le 7e jour du 7e mois lunaire
Dernier ajout : 31 août 2009.
le 7e jour du 7e mois lunaire, est le jour de retrouvailles des deux amoureux du ciel (en vietnamien Nguu Lang et Chuc Nu) condamnés à ne se rencontrer qu’une fois par an — ce jour est habituellement pluvieux, à cause des larmes versées par eux (mua ngâu).
It’s not exactly Valentine’s Day, but people of Taiwan, particularly young people, observed it Wednesday (August 26) anyway.
Valentine’s Day is observed on February 14 in the West in honor of St. Valentine. It’s a day for exchanging valentines and other tokens of affection.
The Chinese, including almost all people on Taiwan, used to mark Qi-xi or Seventh Evening on the seventh day of the seventh moon on the Chinese lunar calendar, which falls tomorrow this year.
There was no exchange of valentines. There is, now at least on Taiwan, which has become much too Westernised – oops, commercialised. Boyfriends now send chocolate to their girlfriends.
Chocolate makers want brisk sales of their goodies.
What is lacking is the romantic spirit, which gave rise to China’s “Lovers’ Day.”
Our forefathers believed the two stars Chien-niu or Herd Boy which is Altair and Zhi-nu or Weaver Girl which is Vega – they are suns in fact,and not moving – moved closer to each other.
Over time a myth was born. Herd Boy and his two children were separated from their mother Weaver Girl who is on the other side of the river in heaven, or the Milky Way. They were able to meet once a year on the seventh day of the seventh moon, with the help of magpies that make a bridge across the river.
Actually, Altair is the brightest star in the constellation Aquila. In astrology, it was ill-omened, portending danger from reptiles. Vega is the brightest star in the constellation Lyra, which thousands of years ago served as the Northern Pole Star.
One most romantic episode on the Seventh Evening is recorded in Po Chu-yi’s Song of Eternal Sorrow. The poet described the love between Emperor Xuanzhong of the Tang Dynasty and his imperial concubine Yang. They vowed at the Palace of Eternal Life on the Seventh Evening never to separate, no matter what.
In old China, one romantic way of celebrating the Seventh Evening was for unmarried girls to pray for divine instructions for improving their needlework, known as qi qiao.
Needlework was one of the top assets they might have to marry better husbands.
Usually, girls would try to test their skills by running a section of thread through the eye or eyes of a needle in moonlight.
That wasn’t popular in pragmatic Min-nan or southern Fujian, from where the ancestors of modern day Han Chinese in Taiwan came to settle.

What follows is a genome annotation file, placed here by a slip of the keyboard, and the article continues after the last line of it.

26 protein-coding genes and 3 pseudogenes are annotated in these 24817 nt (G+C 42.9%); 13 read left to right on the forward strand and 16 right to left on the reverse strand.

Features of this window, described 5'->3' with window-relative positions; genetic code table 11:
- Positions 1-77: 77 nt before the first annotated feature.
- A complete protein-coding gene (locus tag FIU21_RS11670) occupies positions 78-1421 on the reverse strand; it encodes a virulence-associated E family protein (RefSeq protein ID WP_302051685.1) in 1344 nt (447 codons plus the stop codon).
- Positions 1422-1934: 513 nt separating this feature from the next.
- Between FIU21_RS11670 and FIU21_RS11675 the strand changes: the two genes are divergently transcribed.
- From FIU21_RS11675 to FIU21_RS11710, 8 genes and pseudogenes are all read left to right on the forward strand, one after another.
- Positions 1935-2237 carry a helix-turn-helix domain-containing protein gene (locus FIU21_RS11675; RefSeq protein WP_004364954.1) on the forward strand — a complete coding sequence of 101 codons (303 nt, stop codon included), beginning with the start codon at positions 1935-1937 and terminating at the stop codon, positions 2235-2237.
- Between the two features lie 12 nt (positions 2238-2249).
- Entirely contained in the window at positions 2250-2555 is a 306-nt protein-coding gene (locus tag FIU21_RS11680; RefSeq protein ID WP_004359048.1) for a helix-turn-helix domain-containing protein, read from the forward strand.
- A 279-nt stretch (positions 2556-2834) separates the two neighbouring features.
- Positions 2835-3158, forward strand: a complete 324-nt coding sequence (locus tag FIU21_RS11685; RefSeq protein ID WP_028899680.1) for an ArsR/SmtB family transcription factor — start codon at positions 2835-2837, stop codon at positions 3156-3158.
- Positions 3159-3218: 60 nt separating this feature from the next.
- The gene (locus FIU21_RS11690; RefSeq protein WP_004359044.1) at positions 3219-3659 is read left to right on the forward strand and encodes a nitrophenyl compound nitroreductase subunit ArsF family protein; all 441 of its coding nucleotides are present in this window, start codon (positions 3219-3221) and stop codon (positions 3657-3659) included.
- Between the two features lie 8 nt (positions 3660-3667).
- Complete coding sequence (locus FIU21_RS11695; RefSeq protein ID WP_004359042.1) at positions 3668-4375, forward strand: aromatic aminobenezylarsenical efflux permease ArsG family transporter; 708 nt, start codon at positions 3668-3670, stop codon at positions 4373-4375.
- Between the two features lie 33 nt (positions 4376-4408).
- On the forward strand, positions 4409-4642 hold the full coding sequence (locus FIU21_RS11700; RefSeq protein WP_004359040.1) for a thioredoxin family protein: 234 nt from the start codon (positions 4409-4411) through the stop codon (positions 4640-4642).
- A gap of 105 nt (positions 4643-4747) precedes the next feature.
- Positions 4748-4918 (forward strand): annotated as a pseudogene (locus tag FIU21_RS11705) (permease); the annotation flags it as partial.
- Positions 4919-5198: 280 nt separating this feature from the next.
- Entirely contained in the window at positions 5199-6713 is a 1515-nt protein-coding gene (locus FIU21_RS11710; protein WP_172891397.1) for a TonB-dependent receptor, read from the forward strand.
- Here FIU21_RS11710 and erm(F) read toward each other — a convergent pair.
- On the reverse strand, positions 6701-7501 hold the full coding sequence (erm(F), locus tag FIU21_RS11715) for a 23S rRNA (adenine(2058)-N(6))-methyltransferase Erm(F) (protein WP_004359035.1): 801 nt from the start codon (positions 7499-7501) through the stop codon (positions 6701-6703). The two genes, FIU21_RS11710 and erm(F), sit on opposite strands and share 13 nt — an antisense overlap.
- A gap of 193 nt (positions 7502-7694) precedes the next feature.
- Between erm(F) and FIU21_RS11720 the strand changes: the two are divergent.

Instead the people of Min-nan celebrated the day as the birthday of Qi-niu-ma Seventh Grandmother, who is also known as Birth-Recording Queen.
Well, it makes sense. Min-nan, in particular Zhangzhou, was settled by the Han Chinese much later. The settlers had difficulty raising children in disease-ridden areas ; child mortality was extraordinarily high.
As a result, parents wanted to have as many children as possible and wished some supernatural beings would protect their offspring against diseases.
So a myth of Zhuang mu or Bed Mother was created.
When a baby was born, its mother would go to Seventh Grandmother to ask for a special amulet, a very small satchel containing some incense. The child could not part with the amulet until he or she was 16 sui. (A Chinese baby was one year old or sui, when it was born.)
On the seventh day of the seventh moon when the child was 16 sui, he or she had to give up that amulet to come of age. The parents had to make abundant offerings to Seventh Grandmother to thank her and Bed Mother.
In Taiwan, Hoklo used to feed the new member of the family coming of age with a rooster cooked with herbs.
People on an even more pragmatic Taiwan now do not observe the seventh day of the seventh moon according to that time-honored tradition any more.
As a matter of fact, young men on Taiwan are much less romantic, getting more pragmatic like those of their opposite sex. By nature, women are more pragmatic than men.
Few of them want to get married and raise a family when they are still “young”, unwilling to take responsibility for each other but able to enjoy their unmarried lives.
Fewer still want to have babies as soon as they marry.
Who wants to worship Seventh Grandmother and Bed Mother ?
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